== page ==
axs[0][2].set_title("Model")
axs[0][2].axis("tight")
axs[0][3].imshow(
mback,
cmap="gist_rainbow",
extent=(x[0], x[-1], z[-1], z[0]),
vmin=m.min(),
vmax=m.max(),
)
axs[0][3].set_title("Smooth Model")
axs[0][3].axis("tight")
axs[1][0].imshow(
minv_dense,
cmap="gist_rainbow",
extent=(x[0], x[-1], z[-1], z[0]),
vmin=m.min(),
vmax=m.max(),
)
axs[1][0].set_title("Noise-free Inversion")
axs[1][0].axis("tight")
axs[1][1].imshow(
minv_dense_noisy,
cmap="gist_rainbow",
extent=(x[0], x[-1], z[-1], z[0]),
vmin=m.min(),
vmax=m.max(),
)
axs[1][1].set_title("Trace-by-trace Noisy Inversion")
axs[1][1].axis("tight")
axs[1][2].imshow(
minv_lop_reg,
cmap="gist_rainbow",
extent=(x[0], x[-1], z[-1], z[0]),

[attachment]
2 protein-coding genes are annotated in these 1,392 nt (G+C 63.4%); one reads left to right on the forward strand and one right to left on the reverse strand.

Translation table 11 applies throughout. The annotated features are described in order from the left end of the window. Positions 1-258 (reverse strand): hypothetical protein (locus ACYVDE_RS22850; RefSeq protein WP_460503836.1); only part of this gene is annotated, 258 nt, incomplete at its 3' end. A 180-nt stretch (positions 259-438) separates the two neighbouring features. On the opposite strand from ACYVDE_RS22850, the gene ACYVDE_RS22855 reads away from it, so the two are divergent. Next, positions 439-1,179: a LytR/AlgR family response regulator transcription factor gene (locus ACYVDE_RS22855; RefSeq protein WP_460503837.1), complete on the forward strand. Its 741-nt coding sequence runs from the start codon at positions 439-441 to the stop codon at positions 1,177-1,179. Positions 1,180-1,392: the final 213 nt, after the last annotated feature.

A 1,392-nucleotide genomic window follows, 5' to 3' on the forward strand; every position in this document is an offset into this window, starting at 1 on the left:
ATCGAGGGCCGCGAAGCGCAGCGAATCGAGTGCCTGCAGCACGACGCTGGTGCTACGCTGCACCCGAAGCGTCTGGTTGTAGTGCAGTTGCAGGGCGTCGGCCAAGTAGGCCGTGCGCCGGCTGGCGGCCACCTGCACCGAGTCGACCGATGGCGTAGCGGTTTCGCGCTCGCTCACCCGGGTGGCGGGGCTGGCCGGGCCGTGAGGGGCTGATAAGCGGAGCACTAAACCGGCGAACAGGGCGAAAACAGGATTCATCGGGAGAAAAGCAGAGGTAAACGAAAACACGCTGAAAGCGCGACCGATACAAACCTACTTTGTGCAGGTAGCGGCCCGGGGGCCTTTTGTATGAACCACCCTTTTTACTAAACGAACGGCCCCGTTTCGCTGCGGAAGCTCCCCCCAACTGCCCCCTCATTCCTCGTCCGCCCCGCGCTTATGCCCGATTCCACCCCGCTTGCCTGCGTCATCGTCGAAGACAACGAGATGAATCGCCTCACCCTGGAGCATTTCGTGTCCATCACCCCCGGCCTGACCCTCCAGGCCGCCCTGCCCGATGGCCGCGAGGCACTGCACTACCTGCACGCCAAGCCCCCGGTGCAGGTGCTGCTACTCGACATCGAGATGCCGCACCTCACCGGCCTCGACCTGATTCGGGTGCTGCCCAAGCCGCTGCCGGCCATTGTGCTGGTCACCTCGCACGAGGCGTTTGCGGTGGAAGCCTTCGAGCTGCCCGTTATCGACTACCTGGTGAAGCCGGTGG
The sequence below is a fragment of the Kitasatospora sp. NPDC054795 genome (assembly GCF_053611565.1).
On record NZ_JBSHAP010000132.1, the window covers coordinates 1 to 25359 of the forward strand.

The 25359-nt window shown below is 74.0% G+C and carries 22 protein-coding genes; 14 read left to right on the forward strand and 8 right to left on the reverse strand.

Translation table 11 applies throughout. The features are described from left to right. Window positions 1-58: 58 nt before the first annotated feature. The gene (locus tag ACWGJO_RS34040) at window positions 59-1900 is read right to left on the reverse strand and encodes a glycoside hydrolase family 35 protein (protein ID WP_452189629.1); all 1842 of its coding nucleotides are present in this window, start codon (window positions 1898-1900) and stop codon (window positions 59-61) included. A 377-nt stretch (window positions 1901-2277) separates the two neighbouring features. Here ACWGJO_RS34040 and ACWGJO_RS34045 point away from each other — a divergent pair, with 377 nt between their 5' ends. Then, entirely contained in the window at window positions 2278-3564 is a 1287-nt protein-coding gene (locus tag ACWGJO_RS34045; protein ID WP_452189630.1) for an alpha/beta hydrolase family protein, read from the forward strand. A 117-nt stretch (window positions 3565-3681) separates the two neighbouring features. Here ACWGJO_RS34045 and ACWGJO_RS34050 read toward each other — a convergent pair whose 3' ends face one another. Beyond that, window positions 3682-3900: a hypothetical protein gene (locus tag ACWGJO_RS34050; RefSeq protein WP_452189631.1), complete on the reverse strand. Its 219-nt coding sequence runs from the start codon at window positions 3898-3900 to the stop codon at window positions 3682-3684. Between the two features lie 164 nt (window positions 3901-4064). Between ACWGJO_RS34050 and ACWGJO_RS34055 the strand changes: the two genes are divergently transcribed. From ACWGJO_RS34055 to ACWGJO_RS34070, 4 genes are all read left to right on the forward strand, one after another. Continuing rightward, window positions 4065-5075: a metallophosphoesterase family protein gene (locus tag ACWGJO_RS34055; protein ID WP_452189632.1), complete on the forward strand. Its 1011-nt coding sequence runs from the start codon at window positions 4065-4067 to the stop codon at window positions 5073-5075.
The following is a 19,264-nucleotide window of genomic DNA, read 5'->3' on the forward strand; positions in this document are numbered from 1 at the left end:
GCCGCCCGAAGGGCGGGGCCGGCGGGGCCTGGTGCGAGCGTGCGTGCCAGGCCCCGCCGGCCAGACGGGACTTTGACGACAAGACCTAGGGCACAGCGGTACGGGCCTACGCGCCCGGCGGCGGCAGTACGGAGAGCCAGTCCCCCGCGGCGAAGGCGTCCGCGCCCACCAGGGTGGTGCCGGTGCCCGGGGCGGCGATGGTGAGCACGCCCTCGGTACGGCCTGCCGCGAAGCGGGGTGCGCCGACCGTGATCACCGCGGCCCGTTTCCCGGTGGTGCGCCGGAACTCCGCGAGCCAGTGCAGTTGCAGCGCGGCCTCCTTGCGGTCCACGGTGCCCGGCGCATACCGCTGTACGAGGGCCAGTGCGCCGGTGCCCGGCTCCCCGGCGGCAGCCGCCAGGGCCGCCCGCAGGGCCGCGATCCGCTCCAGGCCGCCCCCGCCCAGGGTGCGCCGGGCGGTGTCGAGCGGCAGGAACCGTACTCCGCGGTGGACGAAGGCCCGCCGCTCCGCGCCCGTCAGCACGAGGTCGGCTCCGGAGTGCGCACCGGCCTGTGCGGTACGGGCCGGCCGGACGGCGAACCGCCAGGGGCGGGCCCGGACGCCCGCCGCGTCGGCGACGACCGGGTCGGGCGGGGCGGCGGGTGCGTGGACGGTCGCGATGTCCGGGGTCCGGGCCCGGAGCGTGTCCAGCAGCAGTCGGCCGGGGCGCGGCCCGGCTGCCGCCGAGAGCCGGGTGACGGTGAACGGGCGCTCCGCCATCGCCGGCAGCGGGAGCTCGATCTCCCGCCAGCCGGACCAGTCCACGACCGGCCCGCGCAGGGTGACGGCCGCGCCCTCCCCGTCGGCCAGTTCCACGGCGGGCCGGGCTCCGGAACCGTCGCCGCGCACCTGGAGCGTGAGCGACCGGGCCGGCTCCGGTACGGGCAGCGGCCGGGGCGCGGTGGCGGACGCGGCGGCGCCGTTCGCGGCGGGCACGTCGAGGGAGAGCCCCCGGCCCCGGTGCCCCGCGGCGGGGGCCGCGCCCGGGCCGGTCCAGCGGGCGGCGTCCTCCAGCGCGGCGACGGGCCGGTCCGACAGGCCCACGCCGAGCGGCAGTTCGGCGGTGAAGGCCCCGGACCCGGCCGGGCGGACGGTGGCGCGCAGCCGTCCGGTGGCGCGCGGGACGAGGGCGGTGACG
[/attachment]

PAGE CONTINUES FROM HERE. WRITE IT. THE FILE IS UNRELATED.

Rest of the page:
vmin=m.min(),
vmax=m.max(),
)
axs[1][2].set_title("Regularized Noisy Inversion - lop ")
axs[1][2].axis("tight")
axs[1][3].imshow(
minv_lop_blocky,
cmap="gist_rainbow",
extent=(x[0], x[-1], z[-1], z[0]),
vmin=m.min(),
vmax=m.max(),
)
axs[1][3].set_title("Blocky Noisy Inversion - lop ")
axs[1][3].axis("tight")

fig, ax = plt.subplots(1, 1, figsize=(3, 7))
ax.plot(m[:, nx // 2], z, "k", lw=4, label="True")
ax.plot(mback[:, nx // 2], z, "--r", lw=4, label="Back")
ax.plot(minv_dense[:, nx // 2], z, "--b", lw=2, label="Inv Dense")
ax.plot(minv_dense_noisy[:, nx // 2], z, "--m", lw=2, label="Inv Dense noisy")
ax.plot(minv_lop_reg[:, nx // 2], z, "--g", lw=2, label="Inv Lop regularized")
ax.plot(minv_lop_blocky[:, nx // 2], z, "--y", lw=2, label="Inv Lop blocky")
ax.set_title("Model")
ax.invert_yaxis()
ax.axis("tight")
ax.legend()
plt.tight_layout()


That’s almost it. If you wonder how this can be applied to real data, head over to the following notebook where the open-source segyio library is used alongside pylops to create an end-to-end open-source seismic inversion workflow with SEG-Y input data.

Total running time of the script: (0 minutes 12.171 seconds)

Gallery generated by Sphinx-Gallery